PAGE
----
Cross-border trade among the U.S., Mexico and Canada is increasing, but President Obama is likely to hear complaints about U.S. trade barriers when he meets his Mexican and Canadian counterparts Feb. 19.
The Keystone XL oil pipeline and Mexican trucking are among the thorny issues likely to complicate talks between Obama and Mexican President Enrique Peña Nieto and Canadian Prime Minister Stephen Harper.
Canada wants a decision from Obama on whether to permit the extension of the Keystone XL oil pipeline to deliver oil from Western Canada’s tar sands oil fields to U.S. refineries in Louisiana and Texas.
Obama has refused to say whether he will eventually approve or reject the controversial pipeline until an ongoing regulatory review is complete, a date that seems a long way off.
In Mexico, the national trucking association Canacar is reportedly pressing a lawsuit against the U.S. for allegedly violating the trucking provisions of the North American Free Trade Agreement since 1994.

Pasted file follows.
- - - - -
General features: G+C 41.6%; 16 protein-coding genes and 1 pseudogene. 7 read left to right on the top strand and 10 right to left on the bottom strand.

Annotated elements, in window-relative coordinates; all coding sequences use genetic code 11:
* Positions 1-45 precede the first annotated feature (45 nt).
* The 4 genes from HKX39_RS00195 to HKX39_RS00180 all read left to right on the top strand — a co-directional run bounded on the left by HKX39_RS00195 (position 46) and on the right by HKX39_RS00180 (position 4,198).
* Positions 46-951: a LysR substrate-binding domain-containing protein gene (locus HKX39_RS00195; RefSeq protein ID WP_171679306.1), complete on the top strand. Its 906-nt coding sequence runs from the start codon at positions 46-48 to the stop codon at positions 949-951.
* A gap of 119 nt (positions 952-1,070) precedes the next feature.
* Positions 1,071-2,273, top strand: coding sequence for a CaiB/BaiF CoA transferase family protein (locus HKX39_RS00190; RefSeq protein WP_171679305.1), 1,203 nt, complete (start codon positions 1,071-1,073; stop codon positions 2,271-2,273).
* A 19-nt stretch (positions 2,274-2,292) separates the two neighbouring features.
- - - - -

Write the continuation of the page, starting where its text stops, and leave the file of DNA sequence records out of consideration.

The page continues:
The association, which filed a claim for arbitration against the U.S. in 2009, has raised its damage claim to $30 billion, according to the Mexico Trucker Online newsletter and Fox News Latino.
The U.S. wants to focus on strengthening economic ties among the trading partners. The economies of the U.S., Canada and Mexico are becoming increasingly integrated as the value of NAFTA trade rises.
Total U.S. trade with Mexico was on pace to exceed $600 billion for the first time on an annual basis in 2013, up more than fivefold from $81 billion in 1993, the last full year before NAFTA took effect.
U.S. imports and exports with Canada have increased a more moderate three times, from approximately $210 billion in 1993 to some $630 billion in 2013. Canada is the largest U.S. trading partner.
Trade among the three countries will continue to grow as the U.S. economy rallies, but the debate over the Keystone pipeline and Mexican trucking could complicate new initiatives under NAFTA.